How to be an Olympian by Harry Reardon

I was drawn to this book as I am a huge fan of the Olympics, and well athletics in general. When I was in primary school and I saw the Olympics for the first time (2000 Sydney), I had dreams myself of becoming an Olympic athlete. Okay, I was pretty good for my age at distance running, but it quickly became abundantly clear that I did not have the determination nor the ability to succeed at such a high level. However, it instilled in me a life-long love and respect for the Olympics and the athletes which compete in them.


Hannah Dines and Jess Leyden are two perfectly normal, brilliant women. One, a world record-holding athlete and a Paralympian on the trike. The other, a multiple age-group world champion and one of the most promising rowers Great Britain has to offer.

In the five years (yes, that’s right) between Rio 2016 and Tokyo 2020, they will face cancer scares, crushing defeats, and the biggest global health crisis in a century. They will get dropped, they will get injured, and they will win medals. They will spend the best years of their lives knowing that at any moment, it could all come crashing down. That all the training, all the sacrifice could be in vain, wasted effort as a pandemic raged. That maybe these could be the years that will shape their finest hour – or that maybe, after everything that they’ve been through, it could all still be snatched away at the last…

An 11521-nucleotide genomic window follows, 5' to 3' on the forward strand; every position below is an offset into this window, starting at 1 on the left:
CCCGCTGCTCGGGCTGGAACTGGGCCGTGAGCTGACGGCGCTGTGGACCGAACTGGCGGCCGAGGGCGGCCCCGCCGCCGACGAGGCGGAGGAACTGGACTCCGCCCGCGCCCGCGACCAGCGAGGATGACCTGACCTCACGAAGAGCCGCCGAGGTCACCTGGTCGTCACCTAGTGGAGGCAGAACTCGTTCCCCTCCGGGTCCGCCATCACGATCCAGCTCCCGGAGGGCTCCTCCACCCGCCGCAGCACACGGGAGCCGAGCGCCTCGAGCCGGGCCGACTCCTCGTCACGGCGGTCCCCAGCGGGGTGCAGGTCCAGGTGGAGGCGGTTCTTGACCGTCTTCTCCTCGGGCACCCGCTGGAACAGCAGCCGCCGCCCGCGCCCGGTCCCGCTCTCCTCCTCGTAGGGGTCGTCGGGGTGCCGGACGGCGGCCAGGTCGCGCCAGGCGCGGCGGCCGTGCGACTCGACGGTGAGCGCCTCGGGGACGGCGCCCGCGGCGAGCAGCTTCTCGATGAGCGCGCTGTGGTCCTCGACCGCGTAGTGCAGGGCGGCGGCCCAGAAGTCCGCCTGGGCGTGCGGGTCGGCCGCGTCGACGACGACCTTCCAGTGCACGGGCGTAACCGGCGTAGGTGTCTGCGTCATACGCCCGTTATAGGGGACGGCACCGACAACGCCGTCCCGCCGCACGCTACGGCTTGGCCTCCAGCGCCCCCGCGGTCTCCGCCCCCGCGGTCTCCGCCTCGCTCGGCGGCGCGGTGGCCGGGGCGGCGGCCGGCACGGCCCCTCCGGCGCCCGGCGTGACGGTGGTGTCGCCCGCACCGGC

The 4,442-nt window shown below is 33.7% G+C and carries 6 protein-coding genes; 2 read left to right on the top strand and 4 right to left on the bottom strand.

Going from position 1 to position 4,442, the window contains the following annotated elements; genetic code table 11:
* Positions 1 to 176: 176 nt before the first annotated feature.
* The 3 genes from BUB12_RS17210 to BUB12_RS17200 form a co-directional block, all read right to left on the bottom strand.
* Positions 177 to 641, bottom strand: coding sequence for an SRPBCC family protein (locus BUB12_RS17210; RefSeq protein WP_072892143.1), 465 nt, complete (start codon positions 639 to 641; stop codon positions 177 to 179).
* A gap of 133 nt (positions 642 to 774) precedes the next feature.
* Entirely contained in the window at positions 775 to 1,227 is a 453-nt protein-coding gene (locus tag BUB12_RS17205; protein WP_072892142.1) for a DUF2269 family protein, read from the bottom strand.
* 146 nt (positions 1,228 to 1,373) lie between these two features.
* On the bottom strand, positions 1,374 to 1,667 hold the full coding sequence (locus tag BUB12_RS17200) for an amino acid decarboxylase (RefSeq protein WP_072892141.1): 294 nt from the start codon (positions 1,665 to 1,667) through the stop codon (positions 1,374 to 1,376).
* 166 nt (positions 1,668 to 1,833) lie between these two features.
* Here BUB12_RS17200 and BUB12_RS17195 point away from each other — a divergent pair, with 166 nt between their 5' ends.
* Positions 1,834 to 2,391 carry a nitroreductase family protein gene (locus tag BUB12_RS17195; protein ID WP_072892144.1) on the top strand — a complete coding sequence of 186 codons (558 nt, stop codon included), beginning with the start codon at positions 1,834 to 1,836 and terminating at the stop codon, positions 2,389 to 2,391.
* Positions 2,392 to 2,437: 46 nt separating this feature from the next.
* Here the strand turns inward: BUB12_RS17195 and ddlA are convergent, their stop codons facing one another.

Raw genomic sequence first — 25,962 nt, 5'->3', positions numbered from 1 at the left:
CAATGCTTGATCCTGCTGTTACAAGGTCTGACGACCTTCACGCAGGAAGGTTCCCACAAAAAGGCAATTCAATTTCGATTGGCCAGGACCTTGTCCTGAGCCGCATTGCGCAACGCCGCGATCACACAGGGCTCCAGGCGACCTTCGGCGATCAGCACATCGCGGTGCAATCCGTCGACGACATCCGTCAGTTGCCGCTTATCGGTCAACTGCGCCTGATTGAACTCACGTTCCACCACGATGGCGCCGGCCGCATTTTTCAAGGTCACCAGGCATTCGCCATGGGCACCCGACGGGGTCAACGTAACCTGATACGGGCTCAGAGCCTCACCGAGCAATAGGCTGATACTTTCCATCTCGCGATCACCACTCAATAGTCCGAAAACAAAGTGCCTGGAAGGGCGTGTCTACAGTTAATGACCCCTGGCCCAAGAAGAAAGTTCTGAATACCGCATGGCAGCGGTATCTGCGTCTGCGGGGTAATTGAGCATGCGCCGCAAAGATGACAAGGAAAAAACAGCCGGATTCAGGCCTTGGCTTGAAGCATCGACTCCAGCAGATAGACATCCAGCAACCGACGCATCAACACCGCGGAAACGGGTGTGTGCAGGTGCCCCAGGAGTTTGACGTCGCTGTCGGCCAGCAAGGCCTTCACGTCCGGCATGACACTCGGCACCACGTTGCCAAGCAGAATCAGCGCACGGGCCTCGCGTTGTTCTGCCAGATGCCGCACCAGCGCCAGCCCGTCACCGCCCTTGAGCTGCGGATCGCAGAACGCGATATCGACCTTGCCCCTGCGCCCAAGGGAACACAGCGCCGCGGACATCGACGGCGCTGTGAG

My thoughts:

This is a fascinating and original insight into the parallel and yet differing stories of a Paralympian and an Olympian during possibly the most challenging, strange and unexpected Olympic cycle there has ever been.

This is a book that does not solely focus on the elements we all see on TV – stories of success, hope, happiness and pure human strength. Instead, this book also gives a thought-provoking look into the challenges faced by these incredible women: personal challenges as well as societal and sport-specific challenges.

This has been a book that has been easy to read, interesting and has definitely further deepened my respect for athletes who even dare to dream of competing at this level. I have quite a few memoirs from famous Olympians sitting on my shelf and reading this book has definitely encouraged me to think about picking these up soon! I’d definitely recommend this book to any fans of the Olympics, or those who enjoy informative and engaging reads about real people with surreal talent!

Rating: 4 out of 5.

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